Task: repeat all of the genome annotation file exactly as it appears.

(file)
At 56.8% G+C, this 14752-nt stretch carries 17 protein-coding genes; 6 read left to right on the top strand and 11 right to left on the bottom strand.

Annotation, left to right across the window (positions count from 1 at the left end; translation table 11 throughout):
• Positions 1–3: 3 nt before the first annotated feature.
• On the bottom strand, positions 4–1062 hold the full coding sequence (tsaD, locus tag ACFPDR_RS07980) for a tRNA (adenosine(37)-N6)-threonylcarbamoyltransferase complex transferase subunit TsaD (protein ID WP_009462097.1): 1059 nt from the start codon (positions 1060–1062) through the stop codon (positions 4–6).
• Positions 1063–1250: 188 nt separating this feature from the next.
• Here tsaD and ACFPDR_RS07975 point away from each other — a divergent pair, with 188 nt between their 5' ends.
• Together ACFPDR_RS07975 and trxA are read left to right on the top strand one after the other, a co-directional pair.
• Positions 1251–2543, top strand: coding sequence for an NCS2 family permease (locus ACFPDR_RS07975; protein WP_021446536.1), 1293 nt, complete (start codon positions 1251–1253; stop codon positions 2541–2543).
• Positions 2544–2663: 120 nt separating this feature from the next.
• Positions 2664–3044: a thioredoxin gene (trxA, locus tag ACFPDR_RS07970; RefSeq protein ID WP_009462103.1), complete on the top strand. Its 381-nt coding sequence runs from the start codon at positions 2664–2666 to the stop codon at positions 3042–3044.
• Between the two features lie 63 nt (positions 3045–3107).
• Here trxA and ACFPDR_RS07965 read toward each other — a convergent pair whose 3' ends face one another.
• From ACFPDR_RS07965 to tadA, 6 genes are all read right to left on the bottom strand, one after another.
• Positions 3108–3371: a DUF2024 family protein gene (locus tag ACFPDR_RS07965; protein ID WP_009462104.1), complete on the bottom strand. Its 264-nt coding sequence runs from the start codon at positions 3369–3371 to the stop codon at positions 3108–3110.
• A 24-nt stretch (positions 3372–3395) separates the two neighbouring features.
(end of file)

At 56.8% G+C, this 14752-nt stretch carries 17 protein-coding genes; 6 read left to right on the top strand and 11 right to left on the bottom strand.

Annotation, left to right across the window (positions count from 1 at the left end; translation table 11 throughout):
• Positions 1–3: 3 nt before the first annotated feature.
• On the bottom strand, positions 4–1062 hold the full coding sequence (tsaD, locus tag ACFPDR_RS07980) for a tRNA (adenosine(37)-N6)-threonylcarbamoyltransferase complex transferase subunit TsaD (protein ID WP_009462097.1): 1059 nt from the start codon (positions 1060–1062) through the stop codon (positions 4–6).
• Positions 1063–1250: 188 nt separating this feature from the next.
• Here tsaD and ACFPDR_RS07975 point away from each other — a divergent pair, with 188 nt between their 5' ends.
• Together ACFPDR_RS07975 and trxA are read left to right on the top strand one after the other, a co-directional pair.
• Positions 1251–2543, top strand: coding sequence for an NCS2 family permease (locus ACFPDR_RS07975; protein WP_021446536.1), 1293 nt, complete (start codon positions 1251–1253; stop codon positions 2541–2543).
• Positions 2544–2663: 120 nt separating this feature from the next.
• Positions 2664–3044: a thioredoxin gene (trxA, locus tag ACFPDR_RS07970; RefSeq protein ID WP_009462103.1), complete on the top strand. Its 381-nt coding sequence runs from the start codon at positions 2664–2666 to the stop codon at positions 3042–3044.
• Between the two features lie 63 nt (positions 3045–3107).
• Here trxA and ACFPDR_RS07965 read toward each other — a convergent pair whose 3' ends face one another.
• From ACFPDR_RS07965 to tadA, 6 genes are all read right to left on the bottom strand, one after another.
• Positions 3108–3371: a DUF2024 family protein gene (locus tag ACFPDR_RS07965; protein ID WP_009462104.1), complete on the bottom strand. Its 264-nt coding sequence runs from the start codon at positions 3369–3371 to the stop codon at positions 3108–3110.
• A 24-nt stretch (positions 3372–3395) separates the two neighbouring features.